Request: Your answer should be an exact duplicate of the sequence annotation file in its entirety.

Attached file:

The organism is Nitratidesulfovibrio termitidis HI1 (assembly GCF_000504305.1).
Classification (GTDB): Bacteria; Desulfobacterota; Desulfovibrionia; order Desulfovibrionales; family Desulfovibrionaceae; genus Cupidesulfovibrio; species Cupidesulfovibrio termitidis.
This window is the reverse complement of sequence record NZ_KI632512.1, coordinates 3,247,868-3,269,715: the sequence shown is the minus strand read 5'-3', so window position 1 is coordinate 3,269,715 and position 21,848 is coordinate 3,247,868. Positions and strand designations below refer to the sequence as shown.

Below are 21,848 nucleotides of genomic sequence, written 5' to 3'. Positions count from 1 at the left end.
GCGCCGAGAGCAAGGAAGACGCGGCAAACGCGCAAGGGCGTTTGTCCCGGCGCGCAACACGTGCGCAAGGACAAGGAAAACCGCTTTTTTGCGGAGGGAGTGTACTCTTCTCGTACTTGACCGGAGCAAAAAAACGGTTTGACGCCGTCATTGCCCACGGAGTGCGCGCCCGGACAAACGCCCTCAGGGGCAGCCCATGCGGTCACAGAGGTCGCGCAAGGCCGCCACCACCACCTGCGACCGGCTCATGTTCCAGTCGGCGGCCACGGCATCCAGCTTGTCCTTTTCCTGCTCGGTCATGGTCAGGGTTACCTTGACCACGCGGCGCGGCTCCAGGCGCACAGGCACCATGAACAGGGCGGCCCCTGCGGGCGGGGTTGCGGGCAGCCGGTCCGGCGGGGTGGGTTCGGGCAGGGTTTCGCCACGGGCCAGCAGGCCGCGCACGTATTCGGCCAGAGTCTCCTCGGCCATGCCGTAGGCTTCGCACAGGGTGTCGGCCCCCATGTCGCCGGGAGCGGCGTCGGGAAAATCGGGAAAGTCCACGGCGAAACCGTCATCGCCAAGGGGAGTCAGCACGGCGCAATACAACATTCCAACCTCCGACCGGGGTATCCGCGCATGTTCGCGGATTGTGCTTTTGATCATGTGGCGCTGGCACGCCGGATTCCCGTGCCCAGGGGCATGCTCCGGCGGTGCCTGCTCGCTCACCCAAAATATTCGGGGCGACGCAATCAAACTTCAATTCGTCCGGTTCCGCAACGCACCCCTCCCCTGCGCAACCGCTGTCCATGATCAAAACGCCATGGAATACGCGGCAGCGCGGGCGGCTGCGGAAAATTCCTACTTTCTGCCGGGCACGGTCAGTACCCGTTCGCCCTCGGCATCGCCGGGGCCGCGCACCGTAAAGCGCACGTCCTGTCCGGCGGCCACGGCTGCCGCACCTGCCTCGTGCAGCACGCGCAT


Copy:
The organism is Nitratidesulfovibrio termitidis HI1 (assembly GCF_000504305.1).
Classification (GTDB): Bacteria; Desulfobacterota; Desulfovibrionia; order Desulfovibrionales; family Desulfovibrionaceae; genus Cupidesulfovibrio; species Cupidesulfovibrio termitidis.
This window is the reverse complement of sequence record NZ_KI632512.1, coordinates 3,247,868-3,269,715: the sequence shown is the minus strand read 5'-3', so window position 1 is coordinate 3,269,715 and position 21,848 is coordinate 3,247,868. Positions and strand designations below refer to the sequence as shown.

Below are 21,848 nucleotides of genomic sequence, written 5' to 3'. Positions count from 1 at the left end.
GCGCCGAGAGCAAGGAAGACGCGGCAAACGCGCAAGGGCGTTTGTCCCGGCGCGCAACACGTGCGCAAGGACAAGGAAAACCGCTTTTTTGCGGAGGGAGTGTACTCTTCTCGTACTTGACCGGAGCAAAAAAACGGTTTGACGCCGTCATTGCCCACGGAGTGCGCGCCCGGACAAACGCCCTCAGGGGCAGCCCATGCGGTCACAGAGGTCGCGCAAGGCCGCCACCACCACCTGCGACCGGCTCATGTTCCAGTCGGCGGCCACGGCATCCAGCTTGTCCTTTTCCTGCTCGGTCATGGTCAGGGTTACCTTGACCACGCGGCGCGGCTCCAGGCGCACAGGCACCATGAACAGGGCGGCCCCTGCGGGCGGGGTTGCGGGCAGCCGGTCCGGCGGGGTGGGTTCGGGCAGGGTTTCGCCACGGGCCAGCAGGCCGCGCACGTATTCGGCCAGAGTCTCCTCGGCCATGCCGTAGGCTTCGCACAGGGTGTCGGCCCCCATGTCGCCGGGAGCGGCGTCGGGAAAATCGGGAAAGTCCACGGCGAAACCGTCATCGCCAAGGGGAGTCAGCACGGCGCAATACAACATTCCAACCTCCGACCGGGGTATCCGCGCATGTTCGCGGATTGTGCTTTTGATCATGTGGCGCTGGCACGCCGGATTCCCGTGCCCAGGGGCATGCTCCGGCGGTGCCTGCTCGCTCACCCAAAATATTCGGGGCGACGCAATCAAACTTCAATTCGTCCGGTTCCGCAACGCACCCCTCCCCTGCGCAACCGCTGTCCATGATCAAAACGCCATGGAATACGCGGCAGCGCGGGCGGCTGCGGAAAATTCCTACTTTCTGCCGGGCACGGTCAGTACCCGTTCGCCCTCGGCATCGCCGGGGCCGCGCACCGTAAAGCGCACGTCCTGTCCGGCGGCCACGGCTGCCGCACCTGCCTCGTGCAGCACGCGCAT